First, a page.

Associated Equipment

Marantz CD17KIS, Cardas 300b, Kimber PBJ (balanced), Ocos, Dynaudio Contour 1.8 Mk2, DH Cones & Squares under CD player.

Opinion

Firstly, I am generally not quick to form opinions on audio equipment and this is no exception. I need prolonged exposure to really work out what is going on. That said, the Plinius & Perreaux both transformed my system. The difference was enormous. I was not previously aware how power starved my current system is. The big amps opened the soundstage dramatically & let the music effortlessly wash over the listeners. My 60 watt integrated (Marantz PM17) now sounds miserly by comparison, still enjoyable, but you have to work harder to get into it.

I liked both the Plinius & Perreaux, selecting a favourite was not easy. The Plinius produced a soundstage that was more forward & had more depth, but the Perreaux's soundstage had enormous height & greater width. The 20 x 14 listening room has a ceiling height of approximately 18 feet (speaker end) sloping to 8 feet. The Perreaux effortlessly filled the available vertical space with a huge wall of sound, so much so that questions were raised whether it was a little overblown on the live Marianne Faithful track "Time Square" (Blazing Away) sounding a touch more stadium than cathedral. Alternatively it could be considered that the listeners were moved from row 20 to the front row.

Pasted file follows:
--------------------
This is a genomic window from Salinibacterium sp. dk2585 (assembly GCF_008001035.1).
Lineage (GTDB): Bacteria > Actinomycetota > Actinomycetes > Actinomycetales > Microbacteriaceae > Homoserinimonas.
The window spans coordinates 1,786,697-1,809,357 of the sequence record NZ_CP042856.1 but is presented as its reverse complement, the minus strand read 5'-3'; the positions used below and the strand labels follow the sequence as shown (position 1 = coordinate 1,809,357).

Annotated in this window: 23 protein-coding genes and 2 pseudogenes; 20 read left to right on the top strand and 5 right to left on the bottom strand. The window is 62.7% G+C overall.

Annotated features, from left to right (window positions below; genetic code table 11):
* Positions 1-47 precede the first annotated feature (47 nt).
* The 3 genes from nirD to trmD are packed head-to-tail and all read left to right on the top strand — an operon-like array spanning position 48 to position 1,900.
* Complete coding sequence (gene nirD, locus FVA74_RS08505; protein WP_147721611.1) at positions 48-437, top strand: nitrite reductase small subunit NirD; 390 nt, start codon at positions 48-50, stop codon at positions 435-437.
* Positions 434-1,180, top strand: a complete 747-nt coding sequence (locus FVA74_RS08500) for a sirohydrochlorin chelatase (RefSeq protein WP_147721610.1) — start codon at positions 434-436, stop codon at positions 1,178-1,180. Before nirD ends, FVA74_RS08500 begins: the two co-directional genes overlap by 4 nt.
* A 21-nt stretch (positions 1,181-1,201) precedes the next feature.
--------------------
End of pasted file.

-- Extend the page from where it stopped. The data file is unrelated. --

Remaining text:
The "naturalness" of instruments (acoustic guitar) was debated, with honours being given to the Perreaux by all. This is very subjective, and impossible to prove unless one was there when the track was recorded.

On some tracks the Plinius sounded a little edgy on the tops, not exactly harsh but significant enough to cause concerns about fatigue over extended listening sessions.

Some may say the Plinius combination extracts more detail, however the Perreaux presented the same detail but in a more natural, cohesive way. Nothing was founded to be missing.

Overall when the enjoyment test was applied, I recall the times when I found myself really enjoying the music was when the Perreaux was playing.

Another Listener’s Opinion